Never a dull moment in Central America – be it on the political or economic front. The past few weeks have been no exception, with the Bank of Guatemala (Banguat) confirming the new President of the Central Bank and announcing plans to issue new bonds, and the tax bureau (Superintendencia de Administración Tributaria – ‘SAT’) falling short on its tax collection goal. El Salvador also priced USD800m in bonds, despite IMF concerns raised regarding the country’s indebtedness just three months prior. Further concerns from the IMF are expected to be published later this month following the deployment of a review team to neighbouring Honduras, with an expected extension of USD170m of credit under favourable terms. However, with high budget deficits and an overvalued currency, the subsequent recommendations should come as little surprise.

Julio Suarez has now been appointed as the new President of Banguat, taking over from Edgar Barquin on 1 October.  Well-credentialed and currently the Bank’s Vice President, Suarez’s appointment marks a continued era of macroeconomic stability in Guatemala. Whilst Barquin has been successful during his four year term in driving stable monetary policy, ongoing issues surrounding tax collection continue to undermine the country’s macroeconomic achievements. The SAT has revised down the annual tax collection target from GTQ51.3bn (USD6.7bn) to GTQ49bn (USD6.4bn) – also making the 2015 target of GTQ52.4bn (USD6.8bn) less credible. Given the shortfall in tax revenue, the Finance Ministry is thus in a precarious position, awaiting Congress approval of GTQ4bn in bond issuance.   

The IMF and Fitch have raised concerns over the country’s tax collection issues, underscoring a credit rating downgrade in Fitch’s case, and a cautionary note on the IMF’s assessment in July 2014. Strengthening of the SAT is essential in ensuring the agency delivers on tax collection forecasts, reinforcing the nation’s public finances – with implications for Guatemala’s standing in credit markets and cementing a stable economic environment in integrating fiscal and monetary policies.

El Salvador issued USD800m in bonds during September, pricing at 6.375%, 50 basis points higher than issuance in 2012 for the same amount, and both for a 12 year duration – making the 2014 issuance effectively replaces a short term facility. Effectively, the imposition of the higher rate results in an additional USD48m per annum incremental funding cost, reflecting the country’s higher level of indebtedness and deteriorating public finances. Interestingly, the TED spread (i.e. the difference between the interest rates on interbank loans and on short term US government debt) has reflected this deterioration, spiking from 200 bps 10 years ago to 400 bps today. Fitch raised concerns in the 2013 downgrade to BB- with a negative outlook, due to economic underperformance as well as uncertainty over fiscal consolidation prospects – with other concerns around the country’s reliance on short term debt and overall indebtedness. Moody’s also downgraded the country’s long term debt in 2012 to Ba3 with a stable outlook.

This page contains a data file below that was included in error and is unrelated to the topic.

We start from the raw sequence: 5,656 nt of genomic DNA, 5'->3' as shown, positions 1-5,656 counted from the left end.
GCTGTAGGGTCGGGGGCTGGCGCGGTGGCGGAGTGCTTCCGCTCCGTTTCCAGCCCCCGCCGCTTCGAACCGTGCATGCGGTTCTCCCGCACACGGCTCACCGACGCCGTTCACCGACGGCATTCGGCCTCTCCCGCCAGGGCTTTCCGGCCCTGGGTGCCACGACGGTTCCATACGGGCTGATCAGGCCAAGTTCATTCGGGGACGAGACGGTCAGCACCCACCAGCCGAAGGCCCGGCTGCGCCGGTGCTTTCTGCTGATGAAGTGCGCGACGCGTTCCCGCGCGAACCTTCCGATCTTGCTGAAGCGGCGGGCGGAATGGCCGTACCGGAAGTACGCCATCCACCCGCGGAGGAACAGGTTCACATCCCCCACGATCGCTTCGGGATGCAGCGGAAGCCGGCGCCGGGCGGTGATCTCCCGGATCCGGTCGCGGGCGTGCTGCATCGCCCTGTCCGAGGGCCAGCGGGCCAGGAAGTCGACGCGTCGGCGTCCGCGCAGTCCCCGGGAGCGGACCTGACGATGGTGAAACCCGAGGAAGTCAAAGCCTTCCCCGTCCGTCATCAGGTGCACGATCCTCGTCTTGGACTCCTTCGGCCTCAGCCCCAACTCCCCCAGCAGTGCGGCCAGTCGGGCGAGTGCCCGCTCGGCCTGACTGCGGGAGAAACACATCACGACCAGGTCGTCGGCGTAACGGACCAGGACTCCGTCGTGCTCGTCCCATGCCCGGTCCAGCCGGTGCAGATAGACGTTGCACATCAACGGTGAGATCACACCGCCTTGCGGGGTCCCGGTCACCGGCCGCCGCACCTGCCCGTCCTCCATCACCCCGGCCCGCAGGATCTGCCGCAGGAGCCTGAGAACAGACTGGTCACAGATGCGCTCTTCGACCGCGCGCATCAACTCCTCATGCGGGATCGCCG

Honduras’ widening budget deficit spurred Moody’s to cut the nation’s credit rating in February 2014 from B2 to B3 – in line with DR Congo. With an increasingly widening deficit – growing from 5.9% of GDP in 2012 to 7.7% in 2013 – combined with higher short term debt issuance (average maturity of just 2.6 years since 2009), Honduras’ outlook is far from glowing. According to the President of the Central Bank Marlon Tabora, the National Electric Energy Company (ENEE), accounts for 30% of the country’s annual budget deficit and is estimated to lose approximately HNL8bn per annum – or USD1m per day. Whilst Tablora indicated that the IMF is not imposing criteria for credit on ENEE reform, given the level of losses in the Group, ENEE clearly represents the elephant (or one of them) in the room. The current IMF discussions surrounding provision of USD170m flexible duration facility for up to 36 months is expected to reduce refinancing risk to replace expiring facilities, and reduce the country’s risk rating. Whilst the decision is expected by mid-October – the challenge to cut government spending, review subsidies, reduce energy costs, adjust tariffs and cut government staff levels remain topical – with the latter two not yet covered by government initiatives. Although the IMF loan provides some breathing room for Honduras on refinancing its debt, underlying problems and significant restructuring (or all out privatisation) of ENEE remain longer term issues. Contingencies surrounding IMF involvement in the country’s finances could possibly extend to putting pressure on the country’s Central Bank to devalue the currency – this would have an adverse impact on the nation’s poorest via the imputation of higher import costs (particularly impacting energy consumption and food).

Tax collection continues to be challenging across Central America, with the impact of this revenue shortfall exacerbated against elevated levels of debt – and adverse implications particularly for El Salvador and Honduras which continue heavy reliance on short term debt issuance. Given the precarious position of Honduras’ public finances, particularly being concentrated in the dysfunctional ENEE – significant restructuring with potential privatisation of the electricity provider could eventuate in an attempt to strengthen the country’s balance sheet. The IMF’s comments surrounding the country’s financial position will come as little surprise, although to be a fly on the wall…


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